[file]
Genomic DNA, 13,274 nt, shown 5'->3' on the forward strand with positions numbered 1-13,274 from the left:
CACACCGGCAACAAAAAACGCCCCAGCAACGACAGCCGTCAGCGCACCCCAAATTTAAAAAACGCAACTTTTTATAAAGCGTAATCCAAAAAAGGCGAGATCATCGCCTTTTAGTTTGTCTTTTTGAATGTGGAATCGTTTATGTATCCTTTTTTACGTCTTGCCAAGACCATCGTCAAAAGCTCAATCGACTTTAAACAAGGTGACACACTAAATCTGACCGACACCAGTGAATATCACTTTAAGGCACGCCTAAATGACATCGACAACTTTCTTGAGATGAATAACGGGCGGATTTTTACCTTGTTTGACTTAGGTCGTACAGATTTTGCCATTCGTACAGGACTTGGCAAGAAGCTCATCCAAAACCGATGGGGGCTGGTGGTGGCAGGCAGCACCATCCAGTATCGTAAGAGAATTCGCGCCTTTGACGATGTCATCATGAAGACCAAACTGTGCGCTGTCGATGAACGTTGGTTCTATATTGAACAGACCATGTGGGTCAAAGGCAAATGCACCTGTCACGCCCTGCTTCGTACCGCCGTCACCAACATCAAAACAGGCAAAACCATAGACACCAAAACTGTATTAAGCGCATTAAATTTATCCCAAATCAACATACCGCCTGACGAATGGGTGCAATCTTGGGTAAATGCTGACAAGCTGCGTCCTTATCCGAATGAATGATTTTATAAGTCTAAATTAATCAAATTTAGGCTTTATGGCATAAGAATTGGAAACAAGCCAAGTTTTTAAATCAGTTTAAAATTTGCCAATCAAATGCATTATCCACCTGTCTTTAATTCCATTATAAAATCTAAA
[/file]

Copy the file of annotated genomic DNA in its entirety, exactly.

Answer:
Genomic DNA, 13,274 nt, shown 5'->3' on the forward strand with positions numbered 1-13,274 from the left:
CACACCGGCAACAAAAAACGCCCCAGCAACGACAGCCGTCAGCGCACCCCAAATTTAAAAAACGCAACTTTTTATAAAGCGTAATCCAAAAAAGGCGAGATCATCGCCTTTTAGTTTGTCTTTTTGAATGTGGAATCGTTTATGTATCCTTTTTTACGTCTTGCCAAGACCATCGTCAAAAGCTCAATCGACTTTAAACAAGGTGACACACTAAATCTGACCGACACCAGTGAATATCACTTTAAGGCACGCCTAAATGACATCGACAACTTTCTTGAGATGAATAACGGGCGGATTTTTACCTTGTTTGACTTAGGTCGTACAGATTTTGCCATTCGTACAGGACTTGGCAAGAAGCTCATCCAAAACCGATGGGGGCTGGTGGTGGCAGGCAGCACCATCCAGTATCGTAAGAGAATTCGCGCCTTTGACGATGTCATCATGAAGACCAAACTGTGCGCTGTCGATGAACGTTGGTTCTATATTGAACAGACCATGTGGGTCAAAGGCAAATGCACCTGTCACGCCCTGCTTCGTACCGCCGTCACCAACATCAAAACAGGCAAAACCATAGACACCAAAACTGTATTAAGCGCATTAAATTTATCCCAAATCAACATACCGCCTGACGAATGGGTGCAATCTTGGGTAAATGCTGACAAGCTGCGTCCTTATCCGAATGAATGATTTTATAAGTCTAAATTAATCAAATTTAGGCTTTATGGCATAAGAATTGGAAACAAGCCAAGTTTTTAAATCAGTTTAAAATTTGCCAATCAAATGCATTATCCACCTGTCTTTAATTCCATTATAAAATCTAAA